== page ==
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Chu Wen-chen (1718?-1777?) 朱文震

“Mid-autumn Landscape” 1766

Hanging scroll, ink and color on paper
64.4 x 31.6 cm. (25 3/8 x 12 3/8 in.)

“During the mid-autumn month of the year 1766, painted by Chu Wen-chen.”

Artist’s seals:
Chu Chen chih-yin; Ch’ing-lei shu-hua

(see write up below)

A scholar attended by servant bearing a ch’in lute pause on a mountain path beneath autumn trees, the leaves of which are either gone or changed to colors. In the middle distance, beyond a band of mist, appears an extensive villa placed hard against the steeply rising mountain. The scene very effectively evokes the season and also a bit of the melancholic mood of that time of year.

Chu Wen-chen was born in Li-ch’eng, Shantung province, and grew up as an impoverished orphan. Early on Chu became fascinated with calligraphy and seal-carving, visiting the Confucian shrine in Ch’u-fu in order to study the early stele there. Traveling then to the capital in Peking, he came to the attention of the Manchu prince Yun-hsi (d. 1748); Chu later carved a personal seal reading “Student of Tzu-ch’iung (Yun-hsi).” That friendship gained Chu access to various collections and allowed him to develop his knowledge of early calligraphy and seals; eventually Chu became a collector of seals himself. Becoming a student at the National University, probably under the sponsorship of Yun-hsi, Chu graduated and served as Vice-prefect of Lung-chou in Kuang- hsi province.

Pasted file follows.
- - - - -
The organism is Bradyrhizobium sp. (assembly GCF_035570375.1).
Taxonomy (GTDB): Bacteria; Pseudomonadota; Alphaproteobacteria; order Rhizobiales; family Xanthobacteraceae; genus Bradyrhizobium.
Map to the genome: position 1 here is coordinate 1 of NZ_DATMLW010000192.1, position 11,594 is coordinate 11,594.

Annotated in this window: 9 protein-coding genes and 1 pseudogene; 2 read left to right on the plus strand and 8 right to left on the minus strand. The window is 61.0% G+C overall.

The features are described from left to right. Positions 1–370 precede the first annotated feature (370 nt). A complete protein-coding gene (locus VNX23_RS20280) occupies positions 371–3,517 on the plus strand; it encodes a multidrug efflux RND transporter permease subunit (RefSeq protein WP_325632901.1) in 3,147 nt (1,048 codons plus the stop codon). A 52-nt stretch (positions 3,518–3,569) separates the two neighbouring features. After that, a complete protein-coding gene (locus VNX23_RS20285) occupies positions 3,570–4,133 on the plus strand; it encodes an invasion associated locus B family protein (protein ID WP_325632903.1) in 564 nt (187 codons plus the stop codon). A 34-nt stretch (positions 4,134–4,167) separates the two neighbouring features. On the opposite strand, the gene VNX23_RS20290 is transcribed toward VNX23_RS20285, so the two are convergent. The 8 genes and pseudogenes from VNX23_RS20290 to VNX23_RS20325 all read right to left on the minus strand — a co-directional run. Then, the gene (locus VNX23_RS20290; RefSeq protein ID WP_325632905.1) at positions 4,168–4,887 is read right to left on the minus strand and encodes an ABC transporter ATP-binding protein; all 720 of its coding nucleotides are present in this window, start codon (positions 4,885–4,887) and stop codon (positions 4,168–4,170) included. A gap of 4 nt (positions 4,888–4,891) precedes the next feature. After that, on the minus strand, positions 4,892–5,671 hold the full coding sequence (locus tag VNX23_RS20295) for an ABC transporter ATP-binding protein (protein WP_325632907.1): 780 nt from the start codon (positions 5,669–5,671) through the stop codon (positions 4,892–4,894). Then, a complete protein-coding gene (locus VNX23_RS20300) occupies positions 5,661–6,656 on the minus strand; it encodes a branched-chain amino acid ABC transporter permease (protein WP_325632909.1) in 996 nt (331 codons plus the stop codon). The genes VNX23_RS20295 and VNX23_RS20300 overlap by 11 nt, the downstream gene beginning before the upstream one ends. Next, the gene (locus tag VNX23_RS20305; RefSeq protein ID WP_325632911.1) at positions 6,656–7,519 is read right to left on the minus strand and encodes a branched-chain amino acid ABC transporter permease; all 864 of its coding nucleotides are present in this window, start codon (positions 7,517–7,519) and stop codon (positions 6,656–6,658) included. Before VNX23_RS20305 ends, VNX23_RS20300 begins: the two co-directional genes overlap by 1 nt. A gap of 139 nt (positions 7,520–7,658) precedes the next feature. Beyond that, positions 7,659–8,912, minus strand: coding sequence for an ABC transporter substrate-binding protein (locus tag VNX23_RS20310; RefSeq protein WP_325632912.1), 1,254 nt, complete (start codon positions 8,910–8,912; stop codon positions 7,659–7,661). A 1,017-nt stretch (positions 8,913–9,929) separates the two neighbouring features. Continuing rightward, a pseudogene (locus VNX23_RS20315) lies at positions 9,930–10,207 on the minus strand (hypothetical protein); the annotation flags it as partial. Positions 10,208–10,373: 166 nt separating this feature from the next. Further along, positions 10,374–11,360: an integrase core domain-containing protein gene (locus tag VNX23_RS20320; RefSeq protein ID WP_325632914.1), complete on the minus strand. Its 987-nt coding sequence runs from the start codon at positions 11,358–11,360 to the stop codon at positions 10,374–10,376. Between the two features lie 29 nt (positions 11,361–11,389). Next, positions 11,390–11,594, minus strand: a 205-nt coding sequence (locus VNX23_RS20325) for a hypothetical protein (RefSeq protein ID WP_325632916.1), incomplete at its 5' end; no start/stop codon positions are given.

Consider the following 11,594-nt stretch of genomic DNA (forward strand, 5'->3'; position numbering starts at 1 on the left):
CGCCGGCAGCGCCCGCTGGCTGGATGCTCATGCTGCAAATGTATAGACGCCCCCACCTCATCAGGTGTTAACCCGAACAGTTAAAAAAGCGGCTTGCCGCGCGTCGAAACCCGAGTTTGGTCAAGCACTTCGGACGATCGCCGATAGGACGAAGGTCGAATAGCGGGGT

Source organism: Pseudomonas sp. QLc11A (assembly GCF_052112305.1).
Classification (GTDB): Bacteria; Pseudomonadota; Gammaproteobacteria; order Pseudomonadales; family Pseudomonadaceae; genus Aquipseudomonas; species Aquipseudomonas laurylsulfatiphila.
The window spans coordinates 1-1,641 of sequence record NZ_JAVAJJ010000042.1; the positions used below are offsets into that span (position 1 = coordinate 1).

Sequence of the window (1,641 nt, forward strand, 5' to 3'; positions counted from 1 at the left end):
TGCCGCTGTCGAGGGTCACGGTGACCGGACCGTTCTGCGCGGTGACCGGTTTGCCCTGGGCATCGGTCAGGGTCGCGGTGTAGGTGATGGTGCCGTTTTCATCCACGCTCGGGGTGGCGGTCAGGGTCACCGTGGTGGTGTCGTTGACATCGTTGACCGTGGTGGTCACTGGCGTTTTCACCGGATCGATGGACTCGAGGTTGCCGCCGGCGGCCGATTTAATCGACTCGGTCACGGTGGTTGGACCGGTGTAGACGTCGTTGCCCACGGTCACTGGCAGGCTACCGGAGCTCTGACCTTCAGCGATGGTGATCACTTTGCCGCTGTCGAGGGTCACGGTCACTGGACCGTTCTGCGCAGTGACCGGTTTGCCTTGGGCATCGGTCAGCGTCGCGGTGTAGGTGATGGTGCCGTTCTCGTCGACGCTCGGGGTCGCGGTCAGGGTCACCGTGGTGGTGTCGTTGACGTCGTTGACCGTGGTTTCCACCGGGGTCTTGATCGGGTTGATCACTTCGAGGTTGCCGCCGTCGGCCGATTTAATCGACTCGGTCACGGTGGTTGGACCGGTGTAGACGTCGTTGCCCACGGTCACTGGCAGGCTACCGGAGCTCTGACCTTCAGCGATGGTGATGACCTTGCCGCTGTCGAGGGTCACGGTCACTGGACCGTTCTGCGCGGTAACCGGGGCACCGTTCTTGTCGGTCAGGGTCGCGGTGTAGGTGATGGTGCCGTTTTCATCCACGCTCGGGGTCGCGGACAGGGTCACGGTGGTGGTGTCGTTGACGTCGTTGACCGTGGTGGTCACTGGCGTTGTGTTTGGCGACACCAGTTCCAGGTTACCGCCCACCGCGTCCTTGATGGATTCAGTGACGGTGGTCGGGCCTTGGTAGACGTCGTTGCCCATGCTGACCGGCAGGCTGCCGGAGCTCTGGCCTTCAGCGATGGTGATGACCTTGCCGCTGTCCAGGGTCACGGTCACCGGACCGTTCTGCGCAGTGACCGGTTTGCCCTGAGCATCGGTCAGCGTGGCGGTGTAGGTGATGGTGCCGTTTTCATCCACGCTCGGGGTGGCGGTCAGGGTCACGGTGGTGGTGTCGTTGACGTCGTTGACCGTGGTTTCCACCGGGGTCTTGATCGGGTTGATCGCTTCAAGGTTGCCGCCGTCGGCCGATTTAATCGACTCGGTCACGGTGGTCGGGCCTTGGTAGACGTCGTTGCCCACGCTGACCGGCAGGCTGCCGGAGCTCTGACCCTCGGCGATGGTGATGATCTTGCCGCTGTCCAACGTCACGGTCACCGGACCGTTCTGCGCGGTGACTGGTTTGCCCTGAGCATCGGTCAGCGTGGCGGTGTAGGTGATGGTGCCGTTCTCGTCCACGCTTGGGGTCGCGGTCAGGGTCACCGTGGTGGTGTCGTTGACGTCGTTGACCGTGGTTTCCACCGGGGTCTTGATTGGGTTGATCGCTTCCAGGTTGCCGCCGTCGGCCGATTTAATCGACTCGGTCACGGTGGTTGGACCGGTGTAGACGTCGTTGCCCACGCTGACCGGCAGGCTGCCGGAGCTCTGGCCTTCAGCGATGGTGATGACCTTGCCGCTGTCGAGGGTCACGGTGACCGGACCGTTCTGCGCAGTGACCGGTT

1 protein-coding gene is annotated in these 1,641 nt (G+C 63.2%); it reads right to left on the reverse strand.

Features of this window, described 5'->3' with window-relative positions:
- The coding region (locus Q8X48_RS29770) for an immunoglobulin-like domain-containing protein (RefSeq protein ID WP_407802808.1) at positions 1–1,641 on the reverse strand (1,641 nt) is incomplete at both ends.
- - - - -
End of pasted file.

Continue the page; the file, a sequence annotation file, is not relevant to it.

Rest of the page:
Primarily through his talent in the various arts, Chu came to know a wide range of officials, scholars, poets, and artists. In painting he was particularly close to Cheng Hsieh, who painted for Chu and referred to him as a student, and to Yuan Mei, with whom he stayed at the Sui-yuan garden. In emulation of Wu Wei-yeh, who wrote of his “Ten Friends in Painting,” Chu composed his song of “Ten Sages of Painting,” including: Kao Hsiang, Kao Feng-han, Li Shih-cho, Yun-hsi, Chang P’eng-ch’ung, Li Shih-cho, Tung Pang-ta, Wang Yen-ko, Ch’en Chia-tung, and Chang Shih-ying. It is noteworthy that some of these artists are also included among the “Eight Eccentrics of Yangchou,” while others were very orthodox in painting style, suggesting that Chu Wen-chen could appreciate talent and vision however these manifested themselves.

The birth and death dates of Chu Wen-chen are not recorded, but his known paintings range in date between 1740 and 1777, suggesting a career that lasted for thirty-seven years. One literary source records that he died at age sixty sui, which suggests, if the latest dated painting is genuine, and if he died shortly thereafter, that Chu would have been born in 1718.

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